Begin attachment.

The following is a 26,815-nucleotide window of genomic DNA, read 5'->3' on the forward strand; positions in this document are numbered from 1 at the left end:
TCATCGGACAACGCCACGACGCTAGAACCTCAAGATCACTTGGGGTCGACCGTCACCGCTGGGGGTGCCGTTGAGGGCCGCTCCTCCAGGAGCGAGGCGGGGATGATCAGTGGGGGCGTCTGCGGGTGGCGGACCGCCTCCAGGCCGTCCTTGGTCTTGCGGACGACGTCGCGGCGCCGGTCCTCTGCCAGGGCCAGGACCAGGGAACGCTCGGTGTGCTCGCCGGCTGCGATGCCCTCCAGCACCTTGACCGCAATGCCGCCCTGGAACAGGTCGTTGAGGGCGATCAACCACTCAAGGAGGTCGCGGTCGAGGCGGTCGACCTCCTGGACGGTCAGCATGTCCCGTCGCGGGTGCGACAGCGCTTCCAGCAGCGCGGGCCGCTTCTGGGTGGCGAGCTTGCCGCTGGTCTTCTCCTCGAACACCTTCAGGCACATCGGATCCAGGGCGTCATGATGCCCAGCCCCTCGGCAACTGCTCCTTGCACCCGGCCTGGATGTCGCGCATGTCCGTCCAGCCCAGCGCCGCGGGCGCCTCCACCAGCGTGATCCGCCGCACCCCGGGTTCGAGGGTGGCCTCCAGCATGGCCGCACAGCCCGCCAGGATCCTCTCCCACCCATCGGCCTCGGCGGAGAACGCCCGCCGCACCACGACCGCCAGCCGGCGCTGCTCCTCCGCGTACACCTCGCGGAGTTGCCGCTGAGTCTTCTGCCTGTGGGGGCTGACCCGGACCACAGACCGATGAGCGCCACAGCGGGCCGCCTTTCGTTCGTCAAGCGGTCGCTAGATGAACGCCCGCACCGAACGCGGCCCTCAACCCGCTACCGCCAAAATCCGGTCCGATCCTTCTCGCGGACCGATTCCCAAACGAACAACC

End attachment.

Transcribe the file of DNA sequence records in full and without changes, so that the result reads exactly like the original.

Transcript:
The following is a 26,815-nucleotide window of genomic DNA, read 5'->3' on the forward strand; positions in this document are numbered from 1 at the left end:
TCATCGGACAACGCCACGACGCTAGAACCTCAAGATCACTTGGGGTCGACCGTCACCGCTGGGGGTGCCGTTGAGGGCCGCTCCTCCAGGAGCGAGGCGGGGATGATCAGTGGGGGCGTCTGCGGGTGGCGGACCGCCTCCAGGCCGTCCTTGGTCTTGCGGACGACGTCGCGGCGCCGGTCCTCTGCCAGGGCCAGGACCAGGGAACGCTCGGTGTGCTCGCCGGCTGCGATGCCCTCCAGCACCTTGACCGCAATGCCGCCCTGGAACAGGTCGTTGAGGGCGATCAACCACTCAAGGAGGTCGCGGTCGAGGCGGTCGACCTCCTGGACGGTCAGCATGTCCCGTCGCGGGTGCGACAGCGCTTCCAGCAGCGCGGGCCGCTTCTGGGTGGCGAGCTTGCCGCTGGTCTTCTCCTCGAACACCTTCAGGCACATCGGATCCAGGGCGTCATGATGCCCAGCCCCTCGGCAACTGCTCCTTGCACCCGGCCTGGATGTCGCGCATGTCCGTCCAGCCCAGCGCCGCGGGCGCCTCCACCAGCGTGATCCGCCGCACCCCGGGTTCGAGGGTGGCCTCCAGCATGGCCGCACAGCCCGCCAGGATCCTCTCCCACCCATCGGCCTCGGCGGAGAACGCCCGCCGCACCACGACCGCCAGCCGGCGCTGCTCCTCCGCGTACACCTCGCGGAGTTGCCGCTGAGTCTTCTGCCTGTGGGGGCTGACCCGGACCACAGACCGATGAGCGCCACAGCGGGCCGCCTTTCGTTCGTCAAGCGGTCGCTAGATGAACGCCCGCACCGAACGCGGCCCTCAACCCGCTACCGCCAAAATCCGGTCCGATCCTTCTCGCGGACCGATTCCCAAACGAACAACC